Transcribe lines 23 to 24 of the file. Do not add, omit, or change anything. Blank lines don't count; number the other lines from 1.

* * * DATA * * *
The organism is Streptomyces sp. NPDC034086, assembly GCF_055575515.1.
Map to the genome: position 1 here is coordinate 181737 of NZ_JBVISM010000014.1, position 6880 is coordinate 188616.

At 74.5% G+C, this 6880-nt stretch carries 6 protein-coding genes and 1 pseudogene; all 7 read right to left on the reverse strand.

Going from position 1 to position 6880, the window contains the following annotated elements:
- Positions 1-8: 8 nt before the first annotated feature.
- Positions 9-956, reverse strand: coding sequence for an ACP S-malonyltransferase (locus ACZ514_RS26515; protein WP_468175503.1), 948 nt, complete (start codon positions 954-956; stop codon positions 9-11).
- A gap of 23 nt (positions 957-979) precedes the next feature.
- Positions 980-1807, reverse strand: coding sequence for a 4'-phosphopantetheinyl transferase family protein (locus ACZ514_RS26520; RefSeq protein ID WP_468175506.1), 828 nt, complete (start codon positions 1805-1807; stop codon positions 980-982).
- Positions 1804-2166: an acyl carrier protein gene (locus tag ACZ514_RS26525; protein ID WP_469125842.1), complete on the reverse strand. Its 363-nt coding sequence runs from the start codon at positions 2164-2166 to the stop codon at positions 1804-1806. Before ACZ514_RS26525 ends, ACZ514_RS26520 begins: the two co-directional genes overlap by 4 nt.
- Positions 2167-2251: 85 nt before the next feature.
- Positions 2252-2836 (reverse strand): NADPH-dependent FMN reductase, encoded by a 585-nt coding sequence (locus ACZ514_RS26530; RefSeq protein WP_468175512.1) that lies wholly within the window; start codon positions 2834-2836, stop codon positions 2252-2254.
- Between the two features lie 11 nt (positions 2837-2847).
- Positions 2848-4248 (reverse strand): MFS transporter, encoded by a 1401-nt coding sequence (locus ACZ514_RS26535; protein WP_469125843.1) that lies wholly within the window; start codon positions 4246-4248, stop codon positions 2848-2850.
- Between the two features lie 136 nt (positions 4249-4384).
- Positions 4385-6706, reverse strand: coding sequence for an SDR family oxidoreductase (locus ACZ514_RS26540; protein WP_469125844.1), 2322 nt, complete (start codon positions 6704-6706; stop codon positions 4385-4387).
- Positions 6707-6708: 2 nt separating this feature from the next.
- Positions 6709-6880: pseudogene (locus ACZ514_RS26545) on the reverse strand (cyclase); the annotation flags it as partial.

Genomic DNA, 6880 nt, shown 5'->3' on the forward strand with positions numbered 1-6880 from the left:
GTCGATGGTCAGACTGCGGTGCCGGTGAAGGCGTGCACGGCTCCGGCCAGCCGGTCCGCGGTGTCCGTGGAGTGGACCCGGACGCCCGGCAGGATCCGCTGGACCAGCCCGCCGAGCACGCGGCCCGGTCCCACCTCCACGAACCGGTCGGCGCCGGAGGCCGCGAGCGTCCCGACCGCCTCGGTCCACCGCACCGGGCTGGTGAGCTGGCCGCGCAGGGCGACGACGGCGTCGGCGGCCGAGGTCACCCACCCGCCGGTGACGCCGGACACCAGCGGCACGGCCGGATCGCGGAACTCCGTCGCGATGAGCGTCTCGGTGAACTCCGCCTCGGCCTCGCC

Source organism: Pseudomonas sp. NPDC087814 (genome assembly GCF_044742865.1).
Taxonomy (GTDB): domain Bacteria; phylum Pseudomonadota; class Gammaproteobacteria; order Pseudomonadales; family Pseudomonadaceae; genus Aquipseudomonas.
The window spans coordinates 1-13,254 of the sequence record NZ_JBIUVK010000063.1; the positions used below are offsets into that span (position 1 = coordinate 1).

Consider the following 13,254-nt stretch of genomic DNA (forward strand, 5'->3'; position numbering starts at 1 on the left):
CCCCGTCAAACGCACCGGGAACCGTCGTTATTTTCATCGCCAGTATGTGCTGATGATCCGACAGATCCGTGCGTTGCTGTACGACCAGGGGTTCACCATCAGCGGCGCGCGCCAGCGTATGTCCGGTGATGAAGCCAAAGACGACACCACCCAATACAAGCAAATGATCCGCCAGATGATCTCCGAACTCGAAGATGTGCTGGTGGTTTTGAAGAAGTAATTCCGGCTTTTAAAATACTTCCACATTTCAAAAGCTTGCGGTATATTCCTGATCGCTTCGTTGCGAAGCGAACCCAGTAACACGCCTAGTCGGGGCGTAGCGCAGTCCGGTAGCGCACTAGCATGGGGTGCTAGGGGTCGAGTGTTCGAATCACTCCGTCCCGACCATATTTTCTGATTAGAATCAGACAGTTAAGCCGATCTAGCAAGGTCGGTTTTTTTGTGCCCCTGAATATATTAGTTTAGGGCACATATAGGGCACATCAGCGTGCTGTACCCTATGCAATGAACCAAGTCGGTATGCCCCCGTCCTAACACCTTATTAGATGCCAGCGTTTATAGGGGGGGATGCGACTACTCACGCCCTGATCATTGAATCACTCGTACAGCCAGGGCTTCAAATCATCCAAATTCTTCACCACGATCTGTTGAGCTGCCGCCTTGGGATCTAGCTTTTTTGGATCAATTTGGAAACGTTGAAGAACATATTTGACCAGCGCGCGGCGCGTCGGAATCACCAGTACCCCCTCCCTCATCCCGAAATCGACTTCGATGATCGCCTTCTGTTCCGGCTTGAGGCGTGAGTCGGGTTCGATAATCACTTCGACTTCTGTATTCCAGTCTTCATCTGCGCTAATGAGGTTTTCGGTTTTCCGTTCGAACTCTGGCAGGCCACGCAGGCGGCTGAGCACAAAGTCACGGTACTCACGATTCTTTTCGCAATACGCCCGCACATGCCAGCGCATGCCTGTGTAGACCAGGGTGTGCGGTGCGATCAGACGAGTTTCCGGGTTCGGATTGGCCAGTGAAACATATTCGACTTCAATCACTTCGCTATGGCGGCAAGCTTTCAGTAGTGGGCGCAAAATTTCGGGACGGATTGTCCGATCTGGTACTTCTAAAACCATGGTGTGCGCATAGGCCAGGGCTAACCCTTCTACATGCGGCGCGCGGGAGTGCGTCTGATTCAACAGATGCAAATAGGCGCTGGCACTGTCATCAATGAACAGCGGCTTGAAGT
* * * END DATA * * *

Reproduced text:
Consider the following 13,254-nt stretch of genomic DNA (forward strand, 5'->3'; position numbering starts at 1 on the left):
CCCCGTCAAACGCACCGGGAACCGTCGTTATTTTCATCGCCAGTATGTGCTGATGATCCGACAGATCCGTGCGTTGCTGTACGACCAGGGGTTCACCATCAGCGGCGCGCGCCAGCGTATGTCCGGTGATGAAGCCAAAGACGACACCACCCAATACAAGCAAATGATCCGCCAGATGATCTCCGAACTCGAAGATGTGCTGGTGGTTTTGAAGAAGTAATTCCGGCTTTTAAAATACTTCCACATTTCAAAAGCTTGCGGTATATTCCTGATCGCTTCGTTGCGAAGCGAACCCAGTAACACGCCTAGTCGGGGCGTAGCGCAGTCCGGTAGCGCACTAGCATGGGGTGCTAGGGGTCGAGTGTTCGAATCACTCCGTCCCGACCATATTTTCTGATTAGAATCAGACAGTTAAGCCGATCTAGCAAGGTCGGTTTTTTTGTGCCCCTGAATATATTAGTTTAGGGCACATATAGGGCACATCAGCGTGCTGTACCCTATGCAATGAACCAAGTCGGTATGCCCCCGTCCTAACACCTTATTAGATGCCAGCGTTTATAGGGGGGGATGCGACTACTCACGCCCTGATCATTGAATCACTCGTACAGCCAGGGCTTCAAATCATCCAAATTCTTCACCACGATCTGTTGAGCTGCCGCCTTGGGATCTAGCTTTTTTGGATCAATTTGGAAACGTTGAAGAACATATTTGACCAGCGCGCGGCGCGTCGGAATCACCAGTACCCCCTCCCTCATCCCGAAATCGACTTCGATGATCGCCTTCTGTTCCGGCTTGAGGCGTGAGTCGGGTTCGATAATCACTTCGACTTCTGTATTCCAGTCTTCATCTGCGCTAATGAGGTTTTCGGTTTTCCGTTCGAACTCTGGCAGGCCACGCAGGCGGCTGAGCACAAAGTCACGGTACTCACGATTCTTTTCGCAATACGCCCGCACATGCCAGCGCATGCCTGTGTAGACCAGGGTGTGCGGTGCGATCAGACGAGTTTCCGGGTTCGGATTGGCCAGTGAAACATATTCGACTTCAATCACTTCGCTATGGCGGCAAGCTTTCAGTAGTGGGCGCAAAATTTCGGGACGGATTGTCCGATCTGGTACTTCTAAAACCATGGTGTGCGCATAGGCCAGGGCTAACCCTTCTACATGCGGCGCGCGGGAGTGCGTCTGATTCAACAGATGCAAATAGGCGCTGGCACTGTCATCAATGAACAGCGGCTTGAAGT